Why do old doors fail?
It’s some test, the ‘Test of Time’ and doors are no exception. Wooden front doors have been around as long as we’ve lived in buildings. In the right conditions, wood is a very durable material, lasting hundreds of years. It is resistant to heat, frost, corrosion and pollution. What wood doesn’t like is movement caused by frequent changes in temperature and humidity; otherwise known as ‘sunlight’ and ‘driving rain’.
Period front doors have been constructed in a similar way for around two thousand years. Separate pieces of dried timber are joined together using mortise and tenon joints assisted by glue and wedges. The glue bonds the surfaces and wedges are driven-in to provide frictional resistance to movement. Unsealed timber will always gain or lose moisture until it is in equilibrium with its surroundings. Changes in temperature and humidity cause volume changes which are not equal in all directions. They set up stresses which can only be relieved by movement: either the timber splits along the lines of its grain or cracks develop at the joints as the pieces separate. Once a crack opens, moisture can penetrate deeper and further, harmful, movement is inevitable.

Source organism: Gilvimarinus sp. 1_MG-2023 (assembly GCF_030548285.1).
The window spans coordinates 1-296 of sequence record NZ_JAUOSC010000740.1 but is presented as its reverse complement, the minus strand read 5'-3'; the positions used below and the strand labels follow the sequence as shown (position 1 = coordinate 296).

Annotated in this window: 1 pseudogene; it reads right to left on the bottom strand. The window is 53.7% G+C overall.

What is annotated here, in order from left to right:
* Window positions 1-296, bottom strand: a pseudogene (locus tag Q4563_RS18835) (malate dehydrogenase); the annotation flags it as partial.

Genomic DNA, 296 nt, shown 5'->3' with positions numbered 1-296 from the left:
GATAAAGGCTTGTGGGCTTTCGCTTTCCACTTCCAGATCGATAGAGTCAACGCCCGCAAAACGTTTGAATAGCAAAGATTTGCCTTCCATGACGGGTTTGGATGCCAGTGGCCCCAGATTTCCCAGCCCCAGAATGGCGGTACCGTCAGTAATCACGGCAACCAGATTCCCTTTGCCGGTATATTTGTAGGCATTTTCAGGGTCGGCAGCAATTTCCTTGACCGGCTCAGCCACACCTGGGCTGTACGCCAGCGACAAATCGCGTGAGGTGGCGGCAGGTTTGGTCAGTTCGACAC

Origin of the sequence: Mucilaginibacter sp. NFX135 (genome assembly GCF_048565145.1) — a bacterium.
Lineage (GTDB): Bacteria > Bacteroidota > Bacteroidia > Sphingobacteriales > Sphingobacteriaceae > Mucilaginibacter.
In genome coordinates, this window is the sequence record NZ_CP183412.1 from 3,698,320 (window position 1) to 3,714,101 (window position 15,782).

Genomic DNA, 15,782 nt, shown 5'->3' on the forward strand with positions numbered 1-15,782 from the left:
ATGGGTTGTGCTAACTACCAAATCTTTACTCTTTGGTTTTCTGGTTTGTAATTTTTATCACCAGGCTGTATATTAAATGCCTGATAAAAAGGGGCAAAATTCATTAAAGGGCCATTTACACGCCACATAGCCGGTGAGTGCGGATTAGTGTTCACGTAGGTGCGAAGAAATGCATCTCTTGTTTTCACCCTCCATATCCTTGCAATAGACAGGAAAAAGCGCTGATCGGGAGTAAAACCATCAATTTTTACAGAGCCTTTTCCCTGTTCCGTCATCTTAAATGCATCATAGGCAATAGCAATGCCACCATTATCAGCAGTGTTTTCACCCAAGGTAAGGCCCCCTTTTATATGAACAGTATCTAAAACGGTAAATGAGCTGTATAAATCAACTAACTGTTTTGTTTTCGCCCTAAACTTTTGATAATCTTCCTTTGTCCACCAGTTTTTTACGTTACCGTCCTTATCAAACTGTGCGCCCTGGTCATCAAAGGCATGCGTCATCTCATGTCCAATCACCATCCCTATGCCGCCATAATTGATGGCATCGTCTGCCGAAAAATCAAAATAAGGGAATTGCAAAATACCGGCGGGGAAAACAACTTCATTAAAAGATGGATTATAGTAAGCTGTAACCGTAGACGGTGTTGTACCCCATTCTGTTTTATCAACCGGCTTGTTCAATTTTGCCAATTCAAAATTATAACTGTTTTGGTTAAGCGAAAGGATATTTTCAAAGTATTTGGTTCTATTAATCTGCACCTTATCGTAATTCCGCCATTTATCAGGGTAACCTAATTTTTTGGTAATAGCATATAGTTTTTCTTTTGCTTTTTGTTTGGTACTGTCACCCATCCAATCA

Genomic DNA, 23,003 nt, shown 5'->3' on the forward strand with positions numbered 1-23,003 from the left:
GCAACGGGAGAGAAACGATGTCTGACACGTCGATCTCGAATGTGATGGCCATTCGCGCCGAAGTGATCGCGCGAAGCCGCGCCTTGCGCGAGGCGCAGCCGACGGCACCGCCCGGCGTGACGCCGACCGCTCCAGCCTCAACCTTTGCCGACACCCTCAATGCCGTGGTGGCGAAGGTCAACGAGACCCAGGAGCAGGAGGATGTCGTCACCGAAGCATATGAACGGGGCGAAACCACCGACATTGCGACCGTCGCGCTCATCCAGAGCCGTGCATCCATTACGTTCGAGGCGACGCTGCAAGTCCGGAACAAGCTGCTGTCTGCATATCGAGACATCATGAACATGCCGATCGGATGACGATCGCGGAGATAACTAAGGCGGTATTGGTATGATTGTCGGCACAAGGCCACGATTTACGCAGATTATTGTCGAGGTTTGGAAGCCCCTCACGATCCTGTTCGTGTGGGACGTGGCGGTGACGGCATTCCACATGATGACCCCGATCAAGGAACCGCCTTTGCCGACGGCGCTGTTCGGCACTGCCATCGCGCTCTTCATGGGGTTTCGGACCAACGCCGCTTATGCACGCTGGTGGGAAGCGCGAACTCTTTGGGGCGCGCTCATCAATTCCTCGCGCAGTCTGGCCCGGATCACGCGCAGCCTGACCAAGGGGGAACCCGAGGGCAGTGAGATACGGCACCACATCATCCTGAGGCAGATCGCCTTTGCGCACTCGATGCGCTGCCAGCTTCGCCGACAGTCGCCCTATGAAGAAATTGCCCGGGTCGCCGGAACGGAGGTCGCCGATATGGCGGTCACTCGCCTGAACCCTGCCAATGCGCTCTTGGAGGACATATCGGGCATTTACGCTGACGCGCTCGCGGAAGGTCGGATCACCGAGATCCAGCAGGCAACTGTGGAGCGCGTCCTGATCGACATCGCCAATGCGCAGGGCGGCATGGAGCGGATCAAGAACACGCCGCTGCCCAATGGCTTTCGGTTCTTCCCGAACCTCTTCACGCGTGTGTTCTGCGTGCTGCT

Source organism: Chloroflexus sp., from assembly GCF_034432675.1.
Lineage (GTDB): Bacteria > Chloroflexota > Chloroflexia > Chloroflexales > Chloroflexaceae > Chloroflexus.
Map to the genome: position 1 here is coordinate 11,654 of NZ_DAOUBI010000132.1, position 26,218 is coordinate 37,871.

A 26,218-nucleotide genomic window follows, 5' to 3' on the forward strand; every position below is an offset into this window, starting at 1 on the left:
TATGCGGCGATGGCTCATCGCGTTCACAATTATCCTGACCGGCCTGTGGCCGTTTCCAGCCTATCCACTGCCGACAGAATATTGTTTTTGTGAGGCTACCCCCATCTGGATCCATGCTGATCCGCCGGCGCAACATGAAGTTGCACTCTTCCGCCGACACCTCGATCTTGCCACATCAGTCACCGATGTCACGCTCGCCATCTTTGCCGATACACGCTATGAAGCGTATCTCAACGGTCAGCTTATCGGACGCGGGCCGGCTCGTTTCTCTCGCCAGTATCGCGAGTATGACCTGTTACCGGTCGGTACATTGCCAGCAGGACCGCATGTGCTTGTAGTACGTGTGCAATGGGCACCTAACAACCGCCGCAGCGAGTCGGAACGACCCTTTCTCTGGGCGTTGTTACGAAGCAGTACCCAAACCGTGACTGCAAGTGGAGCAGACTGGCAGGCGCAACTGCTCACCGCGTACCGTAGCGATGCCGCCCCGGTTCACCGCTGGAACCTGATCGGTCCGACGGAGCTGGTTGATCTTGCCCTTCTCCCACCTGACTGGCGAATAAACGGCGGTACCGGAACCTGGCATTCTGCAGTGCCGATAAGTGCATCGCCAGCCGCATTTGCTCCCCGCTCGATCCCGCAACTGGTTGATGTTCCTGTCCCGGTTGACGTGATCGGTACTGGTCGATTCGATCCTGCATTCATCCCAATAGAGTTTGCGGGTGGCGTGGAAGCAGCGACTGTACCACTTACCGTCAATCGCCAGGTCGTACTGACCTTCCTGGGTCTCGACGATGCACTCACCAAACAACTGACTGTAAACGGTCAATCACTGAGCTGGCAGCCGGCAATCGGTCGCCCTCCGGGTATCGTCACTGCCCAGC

We ask a lot of our doors, especially the external ones. They experience all the vagaries of our climate on one side and the warmth and relative dryness of a centrally-heated home on the other. Not that life is necessarily very much easier for some internal doors. Kitchen doors and bathroom doors are especially vulnerable to the consequences of having a warm and steamy environment on one side and drier, cooler, air on the other. In other rooms, we leave doors open for long periods with a radiator close by, pumping its heat into only one side of the timber.
Noel smiled when he looked at the 100 year old Victorian front door on my house. All this winter I’ve been pushing draught-excluders into the gaps around it – largely to no avail – and then on damp days it fits so snugly into its frame that I can hardly get it open. Which is why I had called him round.
“This door needs planing to stop it sticking,” I told him.
“Look at the top rail,” he replied. “Can you see how there’s a wedge-shaped gap between the top of the door and the frame; it’s very small at the hinge side, and very wide above the locks?”
Next he pointed to where the door was binding on the step, at the bottom corner, furthest from the hinges.
“These two old hinges can no longer carry the weight,” said Noel. “Over the years, the loops around the central pins have worn away until now they’re more like spirals. That’s why your door sticks and, from now on, this one always will. You need new hinges as well as a new door. Let’s face it, after a century of use they’ve earned their keep many times over.”
“But if I get a nice new door, won’t the same thing happen again?”
“Eventually,” he said, “Yes, it probably will. But if it starts to stick in the winter of 2113, don’t hesitate to call me back.”